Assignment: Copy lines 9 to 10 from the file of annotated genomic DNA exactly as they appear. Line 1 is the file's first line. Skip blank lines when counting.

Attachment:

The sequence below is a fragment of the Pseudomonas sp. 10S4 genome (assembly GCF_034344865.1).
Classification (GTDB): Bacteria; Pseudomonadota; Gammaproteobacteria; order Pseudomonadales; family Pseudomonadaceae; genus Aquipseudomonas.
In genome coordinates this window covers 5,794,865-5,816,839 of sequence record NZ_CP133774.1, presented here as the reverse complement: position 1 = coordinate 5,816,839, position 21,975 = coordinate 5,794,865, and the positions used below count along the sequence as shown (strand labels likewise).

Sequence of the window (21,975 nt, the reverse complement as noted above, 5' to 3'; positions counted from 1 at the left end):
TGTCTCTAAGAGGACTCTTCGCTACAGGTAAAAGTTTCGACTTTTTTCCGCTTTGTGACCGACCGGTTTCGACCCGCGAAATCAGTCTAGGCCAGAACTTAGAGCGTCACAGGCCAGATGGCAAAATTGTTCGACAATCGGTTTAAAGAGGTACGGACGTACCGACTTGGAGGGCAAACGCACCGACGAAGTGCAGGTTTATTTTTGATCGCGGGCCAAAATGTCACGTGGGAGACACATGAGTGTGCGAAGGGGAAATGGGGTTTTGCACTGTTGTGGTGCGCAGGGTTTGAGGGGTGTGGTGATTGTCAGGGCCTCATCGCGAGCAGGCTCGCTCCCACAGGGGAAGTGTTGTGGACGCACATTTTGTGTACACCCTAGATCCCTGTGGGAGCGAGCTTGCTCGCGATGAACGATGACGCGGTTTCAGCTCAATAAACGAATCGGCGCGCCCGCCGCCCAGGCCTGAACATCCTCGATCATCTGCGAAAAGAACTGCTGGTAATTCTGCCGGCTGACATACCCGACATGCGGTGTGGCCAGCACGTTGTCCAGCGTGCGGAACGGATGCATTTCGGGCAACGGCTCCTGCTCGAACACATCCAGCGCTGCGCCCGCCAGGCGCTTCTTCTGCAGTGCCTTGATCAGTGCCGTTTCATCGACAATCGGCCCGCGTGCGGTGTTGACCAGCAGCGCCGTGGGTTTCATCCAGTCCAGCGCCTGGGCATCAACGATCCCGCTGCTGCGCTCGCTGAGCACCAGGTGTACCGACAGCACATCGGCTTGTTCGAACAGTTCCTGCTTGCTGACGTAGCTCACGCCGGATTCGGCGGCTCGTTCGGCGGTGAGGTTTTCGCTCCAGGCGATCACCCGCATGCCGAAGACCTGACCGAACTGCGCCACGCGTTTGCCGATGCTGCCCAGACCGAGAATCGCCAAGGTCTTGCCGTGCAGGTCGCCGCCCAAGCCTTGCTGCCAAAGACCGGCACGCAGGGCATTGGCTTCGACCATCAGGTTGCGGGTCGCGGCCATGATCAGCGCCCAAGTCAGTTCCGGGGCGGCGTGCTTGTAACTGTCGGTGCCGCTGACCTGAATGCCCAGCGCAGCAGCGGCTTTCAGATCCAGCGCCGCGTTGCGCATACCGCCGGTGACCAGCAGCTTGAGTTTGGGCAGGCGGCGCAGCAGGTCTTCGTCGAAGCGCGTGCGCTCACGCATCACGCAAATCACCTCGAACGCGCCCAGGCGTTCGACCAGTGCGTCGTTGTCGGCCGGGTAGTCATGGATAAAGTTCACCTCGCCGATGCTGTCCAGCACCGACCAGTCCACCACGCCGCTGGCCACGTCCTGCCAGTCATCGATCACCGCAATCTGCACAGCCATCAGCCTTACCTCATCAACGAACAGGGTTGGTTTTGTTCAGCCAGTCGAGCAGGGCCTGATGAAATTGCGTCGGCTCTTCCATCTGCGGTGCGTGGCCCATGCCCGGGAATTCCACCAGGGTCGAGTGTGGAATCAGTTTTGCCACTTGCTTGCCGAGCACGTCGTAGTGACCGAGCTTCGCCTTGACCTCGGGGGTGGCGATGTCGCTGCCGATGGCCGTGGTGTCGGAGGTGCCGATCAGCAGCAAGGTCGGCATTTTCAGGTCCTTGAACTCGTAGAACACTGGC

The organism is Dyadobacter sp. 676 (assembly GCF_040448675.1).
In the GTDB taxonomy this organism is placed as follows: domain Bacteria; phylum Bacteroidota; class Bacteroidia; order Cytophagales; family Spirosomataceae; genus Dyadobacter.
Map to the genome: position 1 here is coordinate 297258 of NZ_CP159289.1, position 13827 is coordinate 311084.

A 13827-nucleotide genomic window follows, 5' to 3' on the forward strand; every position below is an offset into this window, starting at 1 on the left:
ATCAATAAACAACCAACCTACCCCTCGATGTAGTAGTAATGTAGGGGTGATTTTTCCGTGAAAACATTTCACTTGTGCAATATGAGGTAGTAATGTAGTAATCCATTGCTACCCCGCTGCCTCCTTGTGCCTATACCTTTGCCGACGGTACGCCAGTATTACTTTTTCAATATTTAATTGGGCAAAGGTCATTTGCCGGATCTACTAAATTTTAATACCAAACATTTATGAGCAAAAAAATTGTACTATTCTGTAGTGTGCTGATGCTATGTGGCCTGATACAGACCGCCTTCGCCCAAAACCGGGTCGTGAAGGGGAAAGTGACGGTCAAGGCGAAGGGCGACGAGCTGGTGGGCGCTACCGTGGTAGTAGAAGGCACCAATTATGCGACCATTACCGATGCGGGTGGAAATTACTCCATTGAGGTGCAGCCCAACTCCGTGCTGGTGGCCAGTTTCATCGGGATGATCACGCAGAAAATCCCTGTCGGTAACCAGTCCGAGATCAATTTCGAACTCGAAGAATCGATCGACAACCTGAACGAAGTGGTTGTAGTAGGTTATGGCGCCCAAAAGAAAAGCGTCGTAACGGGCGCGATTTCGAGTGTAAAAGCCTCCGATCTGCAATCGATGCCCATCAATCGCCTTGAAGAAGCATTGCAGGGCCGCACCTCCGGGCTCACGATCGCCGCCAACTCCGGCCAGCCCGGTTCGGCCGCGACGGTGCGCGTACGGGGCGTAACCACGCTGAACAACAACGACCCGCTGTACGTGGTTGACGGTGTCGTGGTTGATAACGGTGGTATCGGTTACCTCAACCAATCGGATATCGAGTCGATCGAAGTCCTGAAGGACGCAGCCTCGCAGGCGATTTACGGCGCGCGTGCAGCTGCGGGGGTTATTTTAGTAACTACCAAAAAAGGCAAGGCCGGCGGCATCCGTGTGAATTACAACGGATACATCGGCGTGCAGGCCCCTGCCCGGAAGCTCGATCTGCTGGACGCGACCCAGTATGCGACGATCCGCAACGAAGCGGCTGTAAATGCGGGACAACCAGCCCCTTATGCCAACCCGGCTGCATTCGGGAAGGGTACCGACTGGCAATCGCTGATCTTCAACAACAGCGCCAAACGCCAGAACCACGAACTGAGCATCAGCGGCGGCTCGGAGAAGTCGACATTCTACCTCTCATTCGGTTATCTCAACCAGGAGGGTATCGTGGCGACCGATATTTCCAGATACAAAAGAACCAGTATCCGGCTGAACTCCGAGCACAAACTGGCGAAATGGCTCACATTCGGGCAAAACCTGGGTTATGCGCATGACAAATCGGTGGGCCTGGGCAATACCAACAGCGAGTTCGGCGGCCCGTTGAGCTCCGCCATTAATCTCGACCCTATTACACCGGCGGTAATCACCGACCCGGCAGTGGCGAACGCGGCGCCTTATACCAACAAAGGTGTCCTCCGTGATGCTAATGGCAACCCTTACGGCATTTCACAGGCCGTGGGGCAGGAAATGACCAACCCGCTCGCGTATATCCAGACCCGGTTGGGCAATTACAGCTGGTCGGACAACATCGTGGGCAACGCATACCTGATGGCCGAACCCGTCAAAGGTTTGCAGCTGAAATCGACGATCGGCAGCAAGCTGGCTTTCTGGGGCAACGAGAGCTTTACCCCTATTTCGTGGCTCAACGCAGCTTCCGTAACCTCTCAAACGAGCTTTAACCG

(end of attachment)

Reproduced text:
A 13827-nucleotide genomic window follows, 5' to 3' on the forward strand; every position below is an offset into this window, starting at 1 on the left:
ATCAATAAACAACCAACCTACCCCTCGATGTAGTAGTAATGTAGGGGTGATTTTTCCGTGAAAACATTTCACTTGTGCAATATGAGGTAGTAATGTAGTAATCCATTGCTACCCCGCTGCCTCCTTGTGCCTATACCTTTGCCGACGGTACGCCAGTATTACTTTTTCAATATTTAATTGGGCAAAGGTCATTTGCCGGATCTACTAAATTTTAATACCAAACATTTATGAGCAAAAAAATTGTACTATTCTGTAGTGTGCTGATGCTATGTGGCCTGATACAGACCGCCTTCGCCCAAAACCGGGTCGTGAAGGGGAAAGTGACGGTCAAGGCGAAGGGCGACGAGCTGGTGGGCGCTACCGTGGTAGTAGAAGGCACCAATTATGCGACCATTACCGATGCGGGTGGAAATTACTCCATTGAGGTGCAGCCCAACTCCGTGCTGGTGGCCAGTTTCATCGGGATGATCACGCAGAAAATCCCTGTCGGTAACCAGTCCGAGATCAATTTCGAACTCGAAGAATCGATCGACAACCTGAACGAAGTGGTTGTAGTAGGTTATGGCGCCCAAAAGAAAAGCGTCGTAACGGGCGCGATTTCGAGTGTAAAAGCCTCCGATCTGCAATCGATGCCCATCAATCGCCTTGAAGAAGCATTGCAGGGCCGCACCTCCGGGCTCACGATCGCCGCCAACTCCGGCCAGCCCGGTTCGGCCGCGACGGTGCGCGTACGGGGCGTAACCACGCTGAACAACAACGACCCGCTGTACGTGGTTGACGGTGTCGTGGTTGATAACGGTGGTATCGGTTACCTCAACCAATCGGATATCGAGTCGATCGAAGTCCTGAAGGACGCAGCCTCGCAGGCGATTTACGGCGCGCGTGCAGCTGCGGGGGTTATTTTAGTAACTACCAAAAAAGGCAAGGCCGGCGGCATCCGTGTGAATTACAACGGATACATCGGCGTGCAGGCCCCTGCCCGGAAGCTCGATCTGCTGGACGCGACCCAGTATGCGACGATCCGCAACGAAGCGGCTGTAAATGCGGGACAACCAGCCCCTTATGCCAACCCGGCTGCATTCGGGAAGGGTACCGACTGGCAATCGCTGATCTTCAACAACAGCGCCAAACGCCAGAACCACGAACTGAGCATCAGCGGCGGCTCGGAGAAGTCGACATTCTACCTCTCATTCGGTTATCTCAACCAGGAGGGTATCGTGGCGACCGATATTTCCAGATACAAAAGAACCAGTATCCGGCTGAACTCCGAGCACAAACTGGCGAAATGGCTCACATTCGGGCAAAACCTGGGTTATGCGCATGACAAATCGGTGGGCCTGGGCAATACCAACAGCGAGTTCGGCGGCCCGTTGAGCTCCGCCATTAATCTCGACCCTATTACACCGGCGGTAATCACCGACCCGGCAGTGGCGAACGCGGCGCCTTATACCAACAAAGGTGTCCTCCGTGATGCTAATGGCAACCCTTACGGCATTTCACAGGCCGTGGGGCAGGAAATGACCAACCCGCTCGCGTATATCCAGACCCGGTTGGGCAATTACAGCTGGTCGGACAACATCGTGGGCAACGCATACCTGATGGCCGAACCCGTCAAAGGTTTGCAGCTGAAATCGACGATCGGCAGCAAGCTGGCTTTCTGGGGCAACGAGAGCTTTACCCCTATTTCGTGGCTCAACGCAGCTTCCGTAACCTCTCAAACGAGCTTTAACCG